Feeding Confessionals

Natallia’s Feeding Confessional

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While baby came early, breastfeeding took its time

Natallia’s baby arrived by emergency C-section at 36 weeks, throwing all her feeding plans into a tailspin. With a tiny, little mouth, the latch wasn’t happening, and Natallia was losing hope. When the latch happened (whoo hoo!) at one month postpartum, smiles were seen for days. Lactation Consultant and Bobbie Medical Advisor, Jadah Parks Chatterjee, helps us understand why babies born early may take more time to acclimate.

Watch Natallia’s Feeding Confessional above.

Jadah Parks Chatterjee, IBCLC and R.N., breaks down what you can learn from Natallia's Feeding Confessional 🤔‍

Jadah: I loved hearing that you had a blueprint feeding plan. Knowing what you want and having flexibility regarding your plan is very open minded and good for you and your baby. It’s not uncommon for babies born before 37 weeks to have a slower orientation at the breast, and decreased interest in latching is a common concern for babies this age.  It’s not you! All babies take their time becoming acclimated and interested in the extrauterine life, babies born at 36 weeks take an extra amount of time.

I feel like I should just give up and switch to bottle feeding all together.

Natallia

Jadah: A latch at one month is a milestone. Let’s do a ‘mama is the badass dance’ and celebrate it.  Your love and dedication to feeding your baby has paid off!! You will be able to share this story, your feeding journey with her, she will know what unconditional love is from your determination, and reflect on how awesome you are! 

Your baby was born at 36 weeks gestation, if she were still in utero, she would be closer to 40 weeks gestation.  Your baby has grown so much in the last four weeks, including her interest in the world (she’s likely looking around and start making feeding cues), her stomach size has increased (she can hold more volume of milk), her eyesight has also gotten better (things are a bit blurry the first few weeks of life), all things that support your feeding journey.  

RELAX! Whatever you think the problem is, it’s solve-able!

Natallia

Jadah: You came through the tunnel! I would place your message on a billboard if I could! Parenting is not easy.  You can read every book, attend every class, attend all the support groups to have access to resources for informed decisions to be made.  Your pregnancy and feeding journey is an adventure, and you’re traveling with a new person. It takes time, effort (a LOT of both), and it’s normal to not get it right on the first or second attempt.  As long as the parent and the baby are mentally and physically healthy, we keep attempting to figure it out.  Reaching out for support as needed along the way, sometimes seeking support from many experts (OB, Pediatrician, MCH Nurse, Lactation Specialist / Consultant) will help you to identify what is going to work best.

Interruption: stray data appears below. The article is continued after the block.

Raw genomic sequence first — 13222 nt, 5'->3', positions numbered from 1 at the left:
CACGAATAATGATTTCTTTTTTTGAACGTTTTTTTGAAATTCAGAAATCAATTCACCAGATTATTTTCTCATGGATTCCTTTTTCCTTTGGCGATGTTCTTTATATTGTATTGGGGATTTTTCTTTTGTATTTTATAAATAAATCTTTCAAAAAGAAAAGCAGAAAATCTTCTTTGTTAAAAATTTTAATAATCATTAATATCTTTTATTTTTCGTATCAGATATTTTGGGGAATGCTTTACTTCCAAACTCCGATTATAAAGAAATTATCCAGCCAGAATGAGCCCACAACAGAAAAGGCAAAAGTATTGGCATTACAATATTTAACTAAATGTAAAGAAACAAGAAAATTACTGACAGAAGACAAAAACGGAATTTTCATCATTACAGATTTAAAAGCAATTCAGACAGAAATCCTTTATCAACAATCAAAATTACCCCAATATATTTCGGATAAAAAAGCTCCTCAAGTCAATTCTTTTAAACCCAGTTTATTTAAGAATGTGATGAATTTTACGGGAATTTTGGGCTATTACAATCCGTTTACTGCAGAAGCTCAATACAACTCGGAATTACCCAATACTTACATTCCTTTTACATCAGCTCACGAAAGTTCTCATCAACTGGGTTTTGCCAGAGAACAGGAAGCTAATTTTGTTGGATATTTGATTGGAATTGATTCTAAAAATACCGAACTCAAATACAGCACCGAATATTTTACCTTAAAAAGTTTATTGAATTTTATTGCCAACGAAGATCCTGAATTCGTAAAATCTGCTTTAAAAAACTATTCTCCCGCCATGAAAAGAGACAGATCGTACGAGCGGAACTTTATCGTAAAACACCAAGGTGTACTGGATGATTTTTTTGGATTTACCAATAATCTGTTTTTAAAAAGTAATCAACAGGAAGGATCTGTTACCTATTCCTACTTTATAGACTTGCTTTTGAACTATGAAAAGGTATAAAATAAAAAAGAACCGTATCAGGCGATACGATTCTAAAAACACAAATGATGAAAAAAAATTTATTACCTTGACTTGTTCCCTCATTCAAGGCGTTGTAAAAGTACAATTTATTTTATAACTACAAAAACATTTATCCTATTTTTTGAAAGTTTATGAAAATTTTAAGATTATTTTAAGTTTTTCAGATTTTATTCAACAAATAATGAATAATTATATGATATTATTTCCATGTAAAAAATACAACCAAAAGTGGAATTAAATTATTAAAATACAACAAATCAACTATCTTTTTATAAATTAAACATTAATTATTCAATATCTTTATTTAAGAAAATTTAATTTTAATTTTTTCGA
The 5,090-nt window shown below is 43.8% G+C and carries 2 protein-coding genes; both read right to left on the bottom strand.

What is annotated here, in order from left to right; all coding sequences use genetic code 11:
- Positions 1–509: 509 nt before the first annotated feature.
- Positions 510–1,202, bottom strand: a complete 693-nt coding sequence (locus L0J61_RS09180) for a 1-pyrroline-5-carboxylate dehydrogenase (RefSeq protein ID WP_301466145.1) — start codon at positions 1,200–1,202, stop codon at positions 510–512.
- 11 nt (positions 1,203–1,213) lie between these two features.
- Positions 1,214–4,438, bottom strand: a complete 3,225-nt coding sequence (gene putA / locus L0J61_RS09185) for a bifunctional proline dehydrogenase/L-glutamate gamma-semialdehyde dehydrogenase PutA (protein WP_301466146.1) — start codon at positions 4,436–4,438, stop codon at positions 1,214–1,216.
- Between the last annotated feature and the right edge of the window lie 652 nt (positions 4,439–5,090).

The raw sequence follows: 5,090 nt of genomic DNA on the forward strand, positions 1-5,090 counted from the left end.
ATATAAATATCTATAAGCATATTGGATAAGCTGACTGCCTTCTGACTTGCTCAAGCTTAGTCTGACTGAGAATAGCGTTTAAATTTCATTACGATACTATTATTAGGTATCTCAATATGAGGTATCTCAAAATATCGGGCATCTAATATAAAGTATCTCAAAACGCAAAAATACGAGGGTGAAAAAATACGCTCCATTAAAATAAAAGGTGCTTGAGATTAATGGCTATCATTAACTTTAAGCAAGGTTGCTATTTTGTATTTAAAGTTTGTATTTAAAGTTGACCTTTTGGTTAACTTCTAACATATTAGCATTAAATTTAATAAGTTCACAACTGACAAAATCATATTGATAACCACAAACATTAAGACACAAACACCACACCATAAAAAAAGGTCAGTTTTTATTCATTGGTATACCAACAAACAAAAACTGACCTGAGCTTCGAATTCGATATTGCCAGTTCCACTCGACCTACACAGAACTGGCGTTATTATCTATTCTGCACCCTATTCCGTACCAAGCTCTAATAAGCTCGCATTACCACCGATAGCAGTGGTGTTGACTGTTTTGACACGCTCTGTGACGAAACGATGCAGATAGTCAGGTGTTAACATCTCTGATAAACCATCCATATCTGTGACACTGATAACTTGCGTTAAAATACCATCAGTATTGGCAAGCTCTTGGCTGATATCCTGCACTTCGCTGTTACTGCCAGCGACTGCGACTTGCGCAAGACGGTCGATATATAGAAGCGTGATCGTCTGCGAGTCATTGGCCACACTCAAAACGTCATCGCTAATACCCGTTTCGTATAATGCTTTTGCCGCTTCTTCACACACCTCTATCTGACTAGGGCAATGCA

To support you through your feeding journey (and to drown out the sound of the pump), we’re bringing parents a first of its kind guided meditation with our partners at Mindful Mamas. If Natallia’s story resonates with you, we suggest listening to ‘Becoming Present While Breastfeeding’. Open the app below: Click Guided > Feeding Baby > Becoming Present While Breastfeeding. This content is brought to you free by the team at Bobbie through November 30th, 2021.

The content on this site is for informational purposes only and not intended to be a substitute for professional medical advice, diagnosis or treatment. Discuss any health or feeding concerns with your infant's pediatrician. Never disregard professional medical advice or delay it based on the content on this page.
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Looking for support? Try a feeding journey meditation by Mindful Mamas

Bobbie teamed up with Mindful Mamas to create unique meditation support for all types of feeding journeys.

LEARN MORE

Our only agenda with Feeding Confessionals is to show first hand, through the lived experiences of many different types of parents across the country, that every feeding journey is unique and there is no one size fits all to feeding a baby in 2021. We hope new and expectant parents can learn from these middle of the night, mid-pump, emotional confessional videos and understand that feeding will be one of the most challenging elements to becoming a new parent. Expect the unexpected!

The content on this site is for informational purposes only and not intended to be a substitute for professional medical advice, diagnosis or treatment. Discuss any health or feeding concerns with your infant’s pediatrician. Never disregard professional medical advice or delay it based on the content on this page.

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